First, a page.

Selection options

When you make selections with any tools, options are available to make your selections more precise. Figure 11-31 shows the Select menu, which provides functionality to help you work with selections.

The most commonly used options in the Select menu include these:

l All: Use this command to select the entire image. You can also use the shortcut Ctrl+A (^+A on the Mac).

l Deselect: Choose Deselect to remove the selection outline you have made. When making selections you often have to deselect in order to start over to make the correct selections. You can also use the keyboard shortcut Ctrl+D (^+D on the Mac).

l Inverse: Sometimes you want to select an area that's tricky, complex, or otherwise just tough to select. If you're lucky, the rest of the image may be easier to select; if that's the case, select the easier area — and then choose SelectOInverse. The Inverse command reverses your selection, selecting the previously unselected portion of your image.



Deselect k





All Layers


Deselect Layers

Similar Layers

Color Range.,.






Transform Selection

Load Selection,.

Save Selection.,

Figure 11-31: The Select menu provides additional commands to use when making selections.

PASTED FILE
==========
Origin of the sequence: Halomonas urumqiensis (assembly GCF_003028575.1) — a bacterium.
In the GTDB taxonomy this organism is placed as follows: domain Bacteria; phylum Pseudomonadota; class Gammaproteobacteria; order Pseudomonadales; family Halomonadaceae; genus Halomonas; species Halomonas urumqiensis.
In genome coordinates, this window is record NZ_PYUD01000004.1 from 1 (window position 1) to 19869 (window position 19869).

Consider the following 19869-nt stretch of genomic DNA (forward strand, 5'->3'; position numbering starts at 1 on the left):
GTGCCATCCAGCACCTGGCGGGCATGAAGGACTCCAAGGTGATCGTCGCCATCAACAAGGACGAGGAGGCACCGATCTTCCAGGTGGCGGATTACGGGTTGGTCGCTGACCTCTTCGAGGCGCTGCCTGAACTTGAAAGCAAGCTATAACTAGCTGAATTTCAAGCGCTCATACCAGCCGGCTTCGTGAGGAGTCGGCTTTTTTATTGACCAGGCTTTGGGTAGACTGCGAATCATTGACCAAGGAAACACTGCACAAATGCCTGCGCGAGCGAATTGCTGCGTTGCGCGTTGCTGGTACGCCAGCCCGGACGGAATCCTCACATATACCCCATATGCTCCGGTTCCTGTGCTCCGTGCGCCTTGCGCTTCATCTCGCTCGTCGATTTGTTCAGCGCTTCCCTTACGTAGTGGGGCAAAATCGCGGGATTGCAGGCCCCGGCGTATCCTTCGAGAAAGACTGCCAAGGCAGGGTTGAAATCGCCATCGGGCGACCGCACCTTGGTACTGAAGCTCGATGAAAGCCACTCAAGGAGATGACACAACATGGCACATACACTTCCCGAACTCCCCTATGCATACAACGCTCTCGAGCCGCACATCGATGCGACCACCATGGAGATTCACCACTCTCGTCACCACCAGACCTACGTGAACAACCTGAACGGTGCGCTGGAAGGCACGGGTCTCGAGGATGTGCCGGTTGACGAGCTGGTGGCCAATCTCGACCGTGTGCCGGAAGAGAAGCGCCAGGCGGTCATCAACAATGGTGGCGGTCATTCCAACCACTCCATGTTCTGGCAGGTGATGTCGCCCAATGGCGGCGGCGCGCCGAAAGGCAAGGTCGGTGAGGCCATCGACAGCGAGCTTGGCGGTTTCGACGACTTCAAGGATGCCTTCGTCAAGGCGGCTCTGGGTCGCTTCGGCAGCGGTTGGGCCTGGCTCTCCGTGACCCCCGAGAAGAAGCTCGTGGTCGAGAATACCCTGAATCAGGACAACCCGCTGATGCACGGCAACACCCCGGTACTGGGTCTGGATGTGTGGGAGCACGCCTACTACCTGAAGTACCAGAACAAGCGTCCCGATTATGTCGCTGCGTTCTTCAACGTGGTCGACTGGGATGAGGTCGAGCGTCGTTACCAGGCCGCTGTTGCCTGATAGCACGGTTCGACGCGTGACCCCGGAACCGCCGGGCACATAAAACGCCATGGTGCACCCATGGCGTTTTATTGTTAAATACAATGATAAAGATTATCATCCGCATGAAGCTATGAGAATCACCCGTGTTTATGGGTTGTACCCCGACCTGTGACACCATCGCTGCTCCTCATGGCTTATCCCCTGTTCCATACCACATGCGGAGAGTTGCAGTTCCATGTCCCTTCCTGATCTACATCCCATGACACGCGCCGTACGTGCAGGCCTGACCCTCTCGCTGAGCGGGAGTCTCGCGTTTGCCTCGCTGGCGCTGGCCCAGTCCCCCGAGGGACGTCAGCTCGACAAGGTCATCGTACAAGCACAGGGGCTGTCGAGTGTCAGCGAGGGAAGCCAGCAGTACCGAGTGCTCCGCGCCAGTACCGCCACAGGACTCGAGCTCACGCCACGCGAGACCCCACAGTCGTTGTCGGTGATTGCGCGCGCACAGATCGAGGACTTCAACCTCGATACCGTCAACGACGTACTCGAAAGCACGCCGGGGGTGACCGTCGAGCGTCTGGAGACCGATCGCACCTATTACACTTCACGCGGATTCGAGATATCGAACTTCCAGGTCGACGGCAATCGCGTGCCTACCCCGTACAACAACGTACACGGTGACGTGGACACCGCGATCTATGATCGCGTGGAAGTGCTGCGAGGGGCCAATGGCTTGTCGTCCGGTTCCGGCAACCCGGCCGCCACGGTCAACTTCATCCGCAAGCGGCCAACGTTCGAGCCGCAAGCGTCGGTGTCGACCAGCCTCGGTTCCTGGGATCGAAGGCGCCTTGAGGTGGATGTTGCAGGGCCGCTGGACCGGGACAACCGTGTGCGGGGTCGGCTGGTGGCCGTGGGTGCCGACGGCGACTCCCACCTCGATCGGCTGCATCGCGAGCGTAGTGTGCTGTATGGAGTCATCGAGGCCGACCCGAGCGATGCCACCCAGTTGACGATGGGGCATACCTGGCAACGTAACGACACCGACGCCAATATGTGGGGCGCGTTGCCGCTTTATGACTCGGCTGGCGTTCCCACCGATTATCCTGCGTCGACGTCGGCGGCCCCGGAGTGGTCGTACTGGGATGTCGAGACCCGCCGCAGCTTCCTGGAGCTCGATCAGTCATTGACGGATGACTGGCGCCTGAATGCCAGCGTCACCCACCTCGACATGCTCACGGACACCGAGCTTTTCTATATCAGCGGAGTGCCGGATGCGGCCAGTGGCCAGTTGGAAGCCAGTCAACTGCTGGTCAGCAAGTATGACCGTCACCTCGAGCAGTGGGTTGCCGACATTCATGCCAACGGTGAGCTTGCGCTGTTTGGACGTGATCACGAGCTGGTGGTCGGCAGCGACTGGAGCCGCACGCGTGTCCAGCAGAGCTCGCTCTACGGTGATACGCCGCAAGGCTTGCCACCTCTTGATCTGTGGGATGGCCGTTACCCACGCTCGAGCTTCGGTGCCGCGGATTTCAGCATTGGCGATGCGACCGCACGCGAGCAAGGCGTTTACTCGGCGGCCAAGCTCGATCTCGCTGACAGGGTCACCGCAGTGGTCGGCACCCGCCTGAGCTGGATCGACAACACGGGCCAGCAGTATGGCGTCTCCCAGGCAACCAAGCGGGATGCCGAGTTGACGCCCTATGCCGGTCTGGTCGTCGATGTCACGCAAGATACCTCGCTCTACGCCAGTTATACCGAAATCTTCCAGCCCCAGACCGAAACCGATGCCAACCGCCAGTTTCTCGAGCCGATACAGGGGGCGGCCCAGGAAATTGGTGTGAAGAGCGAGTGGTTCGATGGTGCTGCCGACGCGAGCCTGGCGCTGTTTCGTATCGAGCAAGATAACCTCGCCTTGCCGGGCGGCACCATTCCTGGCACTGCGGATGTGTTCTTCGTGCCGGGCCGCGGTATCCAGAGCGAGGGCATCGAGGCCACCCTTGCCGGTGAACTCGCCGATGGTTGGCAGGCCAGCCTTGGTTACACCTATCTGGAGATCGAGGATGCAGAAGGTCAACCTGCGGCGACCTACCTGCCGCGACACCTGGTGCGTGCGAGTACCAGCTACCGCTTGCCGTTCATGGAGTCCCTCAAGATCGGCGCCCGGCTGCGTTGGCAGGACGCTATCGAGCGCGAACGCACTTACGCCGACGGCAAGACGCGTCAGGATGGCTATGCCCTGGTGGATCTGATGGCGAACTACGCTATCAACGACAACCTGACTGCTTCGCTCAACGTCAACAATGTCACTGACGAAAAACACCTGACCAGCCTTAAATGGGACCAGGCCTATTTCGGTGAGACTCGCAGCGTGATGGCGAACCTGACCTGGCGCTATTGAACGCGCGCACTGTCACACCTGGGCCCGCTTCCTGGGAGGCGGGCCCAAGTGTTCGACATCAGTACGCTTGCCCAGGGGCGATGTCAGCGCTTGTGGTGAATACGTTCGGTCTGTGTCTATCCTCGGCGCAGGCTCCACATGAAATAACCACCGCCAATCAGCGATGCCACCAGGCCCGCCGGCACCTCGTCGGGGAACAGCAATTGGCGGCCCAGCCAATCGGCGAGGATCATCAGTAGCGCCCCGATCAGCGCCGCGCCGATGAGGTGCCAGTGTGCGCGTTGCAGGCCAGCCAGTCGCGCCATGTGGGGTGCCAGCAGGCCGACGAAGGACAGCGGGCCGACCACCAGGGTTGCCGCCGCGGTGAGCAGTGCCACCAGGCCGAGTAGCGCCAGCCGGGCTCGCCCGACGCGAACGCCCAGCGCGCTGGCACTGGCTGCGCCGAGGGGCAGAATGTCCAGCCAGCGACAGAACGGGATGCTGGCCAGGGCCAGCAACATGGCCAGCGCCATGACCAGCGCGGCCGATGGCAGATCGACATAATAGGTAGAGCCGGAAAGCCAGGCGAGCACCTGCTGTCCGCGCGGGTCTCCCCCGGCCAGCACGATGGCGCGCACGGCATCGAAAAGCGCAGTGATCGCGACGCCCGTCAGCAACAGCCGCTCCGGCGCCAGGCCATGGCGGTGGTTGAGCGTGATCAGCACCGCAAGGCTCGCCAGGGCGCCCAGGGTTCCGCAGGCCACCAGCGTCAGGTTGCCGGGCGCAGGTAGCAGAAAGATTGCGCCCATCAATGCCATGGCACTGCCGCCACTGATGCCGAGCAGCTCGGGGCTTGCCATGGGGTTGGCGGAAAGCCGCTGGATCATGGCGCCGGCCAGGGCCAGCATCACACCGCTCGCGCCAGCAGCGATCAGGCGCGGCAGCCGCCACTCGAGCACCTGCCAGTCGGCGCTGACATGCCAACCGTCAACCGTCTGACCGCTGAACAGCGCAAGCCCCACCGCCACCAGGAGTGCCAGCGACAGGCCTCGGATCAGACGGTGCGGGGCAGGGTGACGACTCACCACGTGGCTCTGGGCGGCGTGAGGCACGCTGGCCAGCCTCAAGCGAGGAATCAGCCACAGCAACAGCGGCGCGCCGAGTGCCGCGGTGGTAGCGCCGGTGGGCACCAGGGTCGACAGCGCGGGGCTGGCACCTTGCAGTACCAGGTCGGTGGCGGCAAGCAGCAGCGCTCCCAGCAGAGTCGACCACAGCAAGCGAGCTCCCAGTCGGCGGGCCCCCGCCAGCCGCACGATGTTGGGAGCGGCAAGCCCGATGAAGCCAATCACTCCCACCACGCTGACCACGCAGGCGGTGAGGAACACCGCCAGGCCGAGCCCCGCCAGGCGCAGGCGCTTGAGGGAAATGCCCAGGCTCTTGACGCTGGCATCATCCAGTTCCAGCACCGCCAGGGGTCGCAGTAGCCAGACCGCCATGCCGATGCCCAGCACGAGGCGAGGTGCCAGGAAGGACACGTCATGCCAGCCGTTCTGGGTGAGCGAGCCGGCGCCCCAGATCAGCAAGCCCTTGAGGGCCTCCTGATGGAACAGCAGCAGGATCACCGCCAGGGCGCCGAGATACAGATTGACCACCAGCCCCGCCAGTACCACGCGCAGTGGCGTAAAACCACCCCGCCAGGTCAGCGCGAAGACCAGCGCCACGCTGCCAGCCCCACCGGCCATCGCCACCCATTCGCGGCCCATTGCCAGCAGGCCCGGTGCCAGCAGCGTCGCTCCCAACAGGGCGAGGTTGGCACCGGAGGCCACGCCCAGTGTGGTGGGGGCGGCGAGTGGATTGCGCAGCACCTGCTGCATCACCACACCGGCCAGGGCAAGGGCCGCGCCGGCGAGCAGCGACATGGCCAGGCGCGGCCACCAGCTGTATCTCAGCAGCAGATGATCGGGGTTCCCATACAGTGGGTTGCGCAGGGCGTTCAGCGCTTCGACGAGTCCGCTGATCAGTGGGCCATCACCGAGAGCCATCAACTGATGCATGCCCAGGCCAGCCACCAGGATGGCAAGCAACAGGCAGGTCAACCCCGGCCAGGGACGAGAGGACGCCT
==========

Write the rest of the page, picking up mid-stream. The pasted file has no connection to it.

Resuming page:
l Feather: Choose this command, and then indicate the number of pixels. A feather of two or three pixels provides a smooth, realistic edge for your selections in many photos. Experiment with setting the feature to different numbers of pixels until you find the right setting for your photo. To feather a selection, choose SelectOFeather or press Ctrl+Alt+D (^+Option+D on the Mac).

i Grow: When you choose the Grow command, you can increase the contiguous areas of your selection to include areas that are similar in color. To grow a selection, choose SelectOGrow.

i Similar: The Similar command increases your selection to all like colors of the current selection, regardless of their place in the image. To expand a noncontiguous selection with similar colors, choose SelectO Similar.

Before you can use the Select commands, you must have actual selections made in your image. And it bears repeating: Make sure you duplicate the background layer before making selections. Selections can be cumbersome, but with practice, you can become more proficient.

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